Derelict Tower of David – once home to thousands of squatters

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Saúl Briceño - CC BY 2.0

Bearing the name of Torre de David is a skyscraper complex that was never finished. Located in Caracas, Venezuela’s capital, these skyscrapers are the third tallest in all of Venezuela right after the Parque Central Complex. Building work on this structure began in 1990, ceased in 1994, and was never restarted.

Where thousands of squatters once lived. Author: The Photographer – CC0

The main investor in this project was David Brillembourg; he was diagnosed with cancer and died in 1993 and this is why this skyscraper became known as “The Tower of David”. When the Venezuelan 1994 banking crisis happened, the government of Venezuela took over control of the banks. As a direct result of this, the construction of this skyscraper was terminated.

The structures themselves were left without any running water, electricity, or elevators. The balconies were left semi-finished with no railings and the towers had no windows. In some parts of this building, whole sections are missing walls.

A squatter hanging his clothes. Author: Saúl Briceño – CC BY 2.0

In essence, the tower of David is a complex comprised of six buildings. Two towers called Torre A and B, two separated structures called Edificio K and Z, the Lobby, and a parking lot that stands some 12 stories above street level.

Since the project was abandoned, the skyscrapers themselves were neglected and abandoned. In no time they became a favorite place for squatters. At the start of the new millennium, the city of Caracas was faced with a shortage in the housing market.

Angle view of Torre de David. Author: EneasMx – CC BY-SA 4.0

The construction of new homes was placed on pause. This led to the creation of the so-called squatters that with time started to move into the abandoned skyscrapers. A huge percentage of these unlawful tenants were ex-convicts. A the start of 2007, there were around 200 families that took on the form of squatters.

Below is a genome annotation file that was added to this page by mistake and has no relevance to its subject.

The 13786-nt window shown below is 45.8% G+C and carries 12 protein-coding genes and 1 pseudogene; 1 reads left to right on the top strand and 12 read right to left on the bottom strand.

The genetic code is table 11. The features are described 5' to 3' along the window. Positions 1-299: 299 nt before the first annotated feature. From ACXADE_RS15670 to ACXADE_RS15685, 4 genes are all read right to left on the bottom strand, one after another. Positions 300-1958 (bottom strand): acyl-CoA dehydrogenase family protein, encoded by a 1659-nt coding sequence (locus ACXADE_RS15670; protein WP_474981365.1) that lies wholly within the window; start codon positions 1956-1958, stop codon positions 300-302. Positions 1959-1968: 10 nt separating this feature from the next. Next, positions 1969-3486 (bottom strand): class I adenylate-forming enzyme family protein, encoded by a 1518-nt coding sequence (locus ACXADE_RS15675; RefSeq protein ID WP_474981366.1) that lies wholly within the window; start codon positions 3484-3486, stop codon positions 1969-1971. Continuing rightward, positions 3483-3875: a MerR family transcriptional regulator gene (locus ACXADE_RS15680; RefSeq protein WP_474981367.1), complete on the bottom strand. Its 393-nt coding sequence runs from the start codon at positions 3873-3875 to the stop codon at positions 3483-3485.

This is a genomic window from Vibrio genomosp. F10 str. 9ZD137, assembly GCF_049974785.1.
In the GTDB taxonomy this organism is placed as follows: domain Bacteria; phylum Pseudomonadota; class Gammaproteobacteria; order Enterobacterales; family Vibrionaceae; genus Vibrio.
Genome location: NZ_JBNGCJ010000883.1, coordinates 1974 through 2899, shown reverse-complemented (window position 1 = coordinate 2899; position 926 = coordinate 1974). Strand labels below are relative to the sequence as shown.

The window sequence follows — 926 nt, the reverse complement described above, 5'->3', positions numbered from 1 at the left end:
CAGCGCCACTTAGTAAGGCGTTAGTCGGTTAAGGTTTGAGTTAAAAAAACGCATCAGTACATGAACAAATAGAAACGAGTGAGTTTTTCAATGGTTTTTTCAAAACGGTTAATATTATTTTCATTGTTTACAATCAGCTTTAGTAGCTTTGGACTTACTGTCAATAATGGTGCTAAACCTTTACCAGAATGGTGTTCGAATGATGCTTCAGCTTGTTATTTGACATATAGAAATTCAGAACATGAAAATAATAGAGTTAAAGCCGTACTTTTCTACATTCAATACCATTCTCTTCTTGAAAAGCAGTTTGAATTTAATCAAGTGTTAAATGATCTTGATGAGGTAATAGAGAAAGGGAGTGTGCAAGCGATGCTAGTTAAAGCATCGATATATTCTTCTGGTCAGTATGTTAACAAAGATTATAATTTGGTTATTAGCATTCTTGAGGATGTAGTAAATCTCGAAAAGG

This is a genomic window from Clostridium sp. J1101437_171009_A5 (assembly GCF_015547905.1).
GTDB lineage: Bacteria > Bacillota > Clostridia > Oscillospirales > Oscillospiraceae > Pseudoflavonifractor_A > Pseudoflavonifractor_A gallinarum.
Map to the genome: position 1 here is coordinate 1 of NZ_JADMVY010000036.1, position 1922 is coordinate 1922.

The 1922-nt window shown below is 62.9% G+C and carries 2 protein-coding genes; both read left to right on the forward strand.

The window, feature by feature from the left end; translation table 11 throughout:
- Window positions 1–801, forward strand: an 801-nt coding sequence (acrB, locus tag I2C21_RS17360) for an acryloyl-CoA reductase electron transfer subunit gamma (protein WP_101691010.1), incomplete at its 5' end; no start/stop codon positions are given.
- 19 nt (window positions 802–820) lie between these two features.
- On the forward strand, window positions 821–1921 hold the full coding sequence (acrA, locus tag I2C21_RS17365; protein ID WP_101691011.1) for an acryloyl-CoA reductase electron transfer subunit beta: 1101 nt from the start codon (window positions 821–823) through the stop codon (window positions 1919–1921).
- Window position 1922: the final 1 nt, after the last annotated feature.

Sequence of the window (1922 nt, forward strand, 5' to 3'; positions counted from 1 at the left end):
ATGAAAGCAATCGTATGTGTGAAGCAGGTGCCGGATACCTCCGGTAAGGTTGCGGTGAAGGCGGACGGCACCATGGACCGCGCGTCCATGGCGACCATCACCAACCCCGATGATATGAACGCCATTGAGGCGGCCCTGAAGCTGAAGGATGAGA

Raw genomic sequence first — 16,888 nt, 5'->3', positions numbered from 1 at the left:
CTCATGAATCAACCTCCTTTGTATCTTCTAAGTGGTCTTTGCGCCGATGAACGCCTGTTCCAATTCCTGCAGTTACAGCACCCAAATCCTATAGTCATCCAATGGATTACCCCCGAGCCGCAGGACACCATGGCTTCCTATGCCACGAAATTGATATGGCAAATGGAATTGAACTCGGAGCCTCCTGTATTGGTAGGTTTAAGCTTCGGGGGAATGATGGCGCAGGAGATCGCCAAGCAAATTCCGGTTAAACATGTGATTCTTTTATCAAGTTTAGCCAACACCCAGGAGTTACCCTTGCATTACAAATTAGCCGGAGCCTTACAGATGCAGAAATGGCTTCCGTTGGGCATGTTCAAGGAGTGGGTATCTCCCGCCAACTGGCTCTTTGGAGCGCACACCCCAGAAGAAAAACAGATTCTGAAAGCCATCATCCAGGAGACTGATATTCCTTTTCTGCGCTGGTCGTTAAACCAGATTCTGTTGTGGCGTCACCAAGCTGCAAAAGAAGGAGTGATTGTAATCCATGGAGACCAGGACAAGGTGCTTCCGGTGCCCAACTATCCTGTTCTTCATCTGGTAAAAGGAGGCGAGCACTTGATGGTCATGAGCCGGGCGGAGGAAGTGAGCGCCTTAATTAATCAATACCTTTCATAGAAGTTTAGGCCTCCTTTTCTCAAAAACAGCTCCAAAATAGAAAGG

The unfinished Tower of David. Author: The Photographer – CC0

These people were clever enough to install a water system that was able to push the water up, reaching the 22nd floor. Some of them even used motorcycles to reach the 10th floor but unfortunately they have to use the stairs to reach the rest of the floors.

Part of the interior. Author: Saúl Briceño – CC BY 2.0

There are even people that run their own convenience store from within the buildings, and the community even had its own dentist. Some of these tenants had their vehicles that they parked in the complex’s garage.

According to newyorker.com the towers were under the watchful eye of a gangster – “The boss of the Tower is an ex-criminal turned evangelical pastor named Alexander (El Niño) Daza.”

The balconies of the skyscrapers. Author: The Photographer – CC0

At the start of 2011, this complex was home to some 2,500 people and at its peak, there were around 5,000 people living inside the towers. During the summer of 2014, the government of Venezuela started a project to relocate the squatters to the city of Cúa where new homes were provided for them.

It took a whole year  but finally in 2015 all of the unlawful residents were moved out. Once the skyscrapers were emptied, the Tal Cual – Venezuelan newspaper – wrote in an article that a number of Chinese banks wanted to buy the skyscrapers as their idea was to revamp the towers and retain their initial use.

The tower of David adorned with banners stating Chavez Lives. Author: Hernán Zamora – CC BY-SA 2.0

In 2015 Ernesto Emilio Villegas Poljak a journalist and politician announced that “Torre de David” would temporarily be used as an emergency care center.

In 2016, another annulment was made in which it was clearly stated that the Chinese investment was canceled. A couple of documentaries were made about this complex among which is the winner of the Golden Lion, Torre David. This complex was even featured in TED Talk and made an appearance in the BBC documentary Our World.

To this very day, the Centro Financiero Confinanzas remains an unfinished concrete shell, an urban ghost with its future still uncertain.